PHL’s biggest irrigation project seen to be completed ahead of schedule
ROSALES, Pangasinan— At the speed Chinese engineers are moving earth, rocks, cement and steel, the completion of the country’s biggest irrigation project is expected to come way, way ahead of schedule.
Already, since China Camce Engineering Co. Ltd. actually started work early last year on the 86-hectare re-regulating pond of the San Roque multipurpose dam in San Manuel, Pangasinan, considered the biggest hydroelectric power dam facility in Asia, 81 percent of the job has been finished.
The Chinese firm which won the bidding at a contract price of $93.8 million, went on three-work shifts immediately after laying the pond’s sprawling foundation, said Reynaldo Mencias, project manager of the Agno River Integration Irrigation Program (ARIIP).
“The Chinese engineers are all young, full of vitality and work on precision,” Mencias noted, as he pointed out that the accomplishment exceeds the expected target of 76 percent for the period.
“A little over $72 million has already been pumped into the project,” the ARIIP chief said.
Barring any untoward incidents, the big pond will start service operations in time with the main palay cropping season n June next year, Mencias said.
Mainly funded by a soft loan of $89.1 million with China Export-Import Bank, the commissioning of the re-regulating pond is expected to increase crop yield and cropping intensity by 150 percent with the full irrigation of 34,450 hectares of farmlands on opposite banks of the Agno River.
In cadence with the engineering works on the pond, ARIIP is rushing up the rehabilitation of 67.06 kilometers of existing main irrigation canals, along with 327.85 kilometers of lateral canals.
Some 280 kilometers of farm-to-market roads are also in simultaneous rehabilitation works in anticipation of the increased farming activities within ARIIP’s service area covering 28,207 farm families in 18 towns of Pangasinan.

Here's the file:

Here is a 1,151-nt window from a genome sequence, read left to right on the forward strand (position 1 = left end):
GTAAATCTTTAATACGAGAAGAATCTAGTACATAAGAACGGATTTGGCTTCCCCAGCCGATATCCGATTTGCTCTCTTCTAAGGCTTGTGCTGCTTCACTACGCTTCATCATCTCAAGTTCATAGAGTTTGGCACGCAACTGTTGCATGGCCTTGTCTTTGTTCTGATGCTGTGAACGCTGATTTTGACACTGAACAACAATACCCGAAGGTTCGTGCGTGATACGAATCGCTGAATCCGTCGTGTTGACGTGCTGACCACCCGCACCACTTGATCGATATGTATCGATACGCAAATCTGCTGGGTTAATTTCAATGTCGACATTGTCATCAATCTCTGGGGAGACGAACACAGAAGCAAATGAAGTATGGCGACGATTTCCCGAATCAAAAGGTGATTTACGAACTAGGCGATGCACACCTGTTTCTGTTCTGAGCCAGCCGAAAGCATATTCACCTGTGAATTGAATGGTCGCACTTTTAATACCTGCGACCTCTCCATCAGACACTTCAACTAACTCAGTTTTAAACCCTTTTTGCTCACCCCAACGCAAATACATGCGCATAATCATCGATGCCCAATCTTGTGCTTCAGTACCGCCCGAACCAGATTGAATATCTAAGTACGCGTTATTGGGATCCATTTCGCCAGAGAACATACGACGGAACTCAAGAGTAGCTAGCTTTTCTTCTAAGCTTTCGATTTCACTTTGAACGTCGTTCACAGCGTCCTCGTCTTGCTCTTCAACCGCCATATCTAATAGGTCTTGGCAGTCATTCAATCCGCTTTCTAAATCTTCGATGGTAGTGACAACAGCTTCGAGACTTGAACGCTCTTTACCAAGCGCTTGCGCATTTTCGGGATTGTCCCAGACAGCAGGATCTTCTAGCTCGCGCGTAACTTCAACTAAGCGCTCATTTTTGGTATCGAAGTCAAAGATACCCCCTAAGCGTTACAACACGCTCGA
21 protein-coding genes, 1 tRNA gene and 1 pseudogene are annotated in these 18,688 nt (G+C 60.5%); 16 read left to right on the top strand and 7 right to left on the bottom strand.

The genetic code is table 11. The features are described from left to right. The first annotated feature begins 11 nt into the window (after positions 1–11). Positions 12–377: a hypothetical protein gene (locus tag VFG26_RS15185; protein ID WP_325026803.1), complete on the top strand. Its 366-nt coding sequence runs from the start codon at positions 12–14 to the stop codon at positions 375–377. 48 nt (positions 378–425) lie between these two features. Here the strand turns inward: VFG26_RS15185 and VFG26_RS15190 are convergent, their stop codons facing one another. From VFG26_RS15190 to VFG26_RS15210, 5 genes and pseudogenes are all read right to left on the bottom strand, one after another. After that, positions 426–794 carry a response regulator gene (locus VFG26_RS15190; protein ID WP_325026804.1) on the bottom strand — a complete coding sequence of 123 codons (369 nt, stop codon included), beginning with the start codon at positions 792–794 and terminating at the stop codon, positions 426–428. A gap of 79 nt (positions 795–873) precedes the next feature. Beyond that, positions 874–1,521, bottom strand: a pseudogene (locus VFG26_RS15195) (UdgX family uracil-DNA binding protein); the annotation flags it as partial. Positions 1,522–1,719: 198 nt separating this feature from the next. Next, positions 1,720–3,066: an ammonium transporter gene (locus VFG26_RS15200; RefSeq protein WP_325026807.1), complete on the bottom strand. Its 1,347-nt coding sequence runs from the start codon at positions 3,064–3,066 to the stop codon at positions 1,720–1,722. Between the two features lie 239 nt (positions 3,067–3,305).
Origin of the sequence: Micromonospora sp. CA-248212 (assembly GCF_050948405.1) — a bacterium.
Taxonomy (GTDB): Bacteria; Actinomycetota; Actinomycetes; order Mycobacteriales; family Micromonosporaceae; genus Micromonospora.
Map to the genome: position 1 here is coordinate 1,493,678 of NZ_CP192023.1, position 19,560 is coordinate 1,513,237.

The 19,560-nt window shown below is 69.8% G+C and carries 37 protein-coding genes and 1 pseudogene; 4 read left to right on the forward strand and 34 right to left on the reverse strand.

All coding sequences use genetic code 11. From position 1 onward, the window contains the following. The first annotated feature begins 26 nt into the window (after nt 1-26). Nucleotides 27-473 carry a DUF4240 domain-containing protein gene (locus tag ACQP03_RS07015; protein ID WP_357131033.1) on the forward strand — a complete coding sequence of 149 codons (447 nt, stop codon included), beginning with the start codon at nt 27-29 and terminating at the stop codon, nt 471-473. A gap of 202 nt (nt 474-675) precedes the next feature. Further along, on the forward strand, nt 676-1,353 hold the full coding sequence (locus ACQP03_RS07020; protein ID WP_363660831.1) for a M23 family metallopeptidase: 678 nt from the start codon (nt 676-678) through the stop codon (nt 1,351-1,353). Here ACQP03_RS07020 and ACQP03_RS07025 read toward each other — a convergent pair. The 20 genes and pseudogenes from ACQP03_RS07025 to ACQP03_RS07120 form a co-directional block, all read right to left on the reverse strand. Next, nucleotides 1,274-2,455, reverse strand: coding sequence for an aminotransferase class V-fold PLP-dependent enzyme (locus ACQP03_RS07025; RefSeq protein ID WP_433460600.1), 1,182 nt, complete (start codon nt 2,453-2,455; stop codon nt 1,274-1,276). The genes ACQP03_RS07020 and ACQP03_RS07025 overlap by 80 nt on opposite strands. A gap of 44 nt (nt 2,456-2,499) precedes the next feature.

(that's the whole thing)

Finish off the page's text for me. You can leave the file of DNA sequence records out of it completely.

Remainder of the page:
At a total cost of P11.2 billion, ARIIP as an irrigation component of the San Roque multipurpose dam started in November 2006. The project is expected to go on full-swing services on or before December 2013 with the completion of rehabilitation works on all of ARIIP’s facilities.
According to Mencias, the rehabilitation of the irrigation system is funded by the national government at an estimated cost of P4.1 billion.
“As a reservoir, the re-regulating pond augments the dam’s flood prevention component as it will store 5 million cubic meters of water siphoned from the main dam structure,” Mencias said, as he stressed that the stored volume of water will be released for irrigation via the pond’s sluice way at an average of 560 cu. meter per second.
With the reservoir, the provincial government intends to siphon water from the facility to solve a water crisis now gripping households in 20 coastal towns of the province.
Provincial Administrator Rafael Baraan said a memorandum of agreement signed recently with the National Irrigation Administration will allow the flow of at least five cu. cm. of water from the reservoir to the Pangasinan Bulk Water Supply Project which the provincial government has committed to build.
Under the scheme, the siphoned water will be rationed out to houses in towns and cities whose deep wells are now fast drying up and severely affected by salt-water intrusion.
But on top of everything, Mencias said the reservoir will be a stable source of water needed in palay production, vegetable growing and root-crop farming.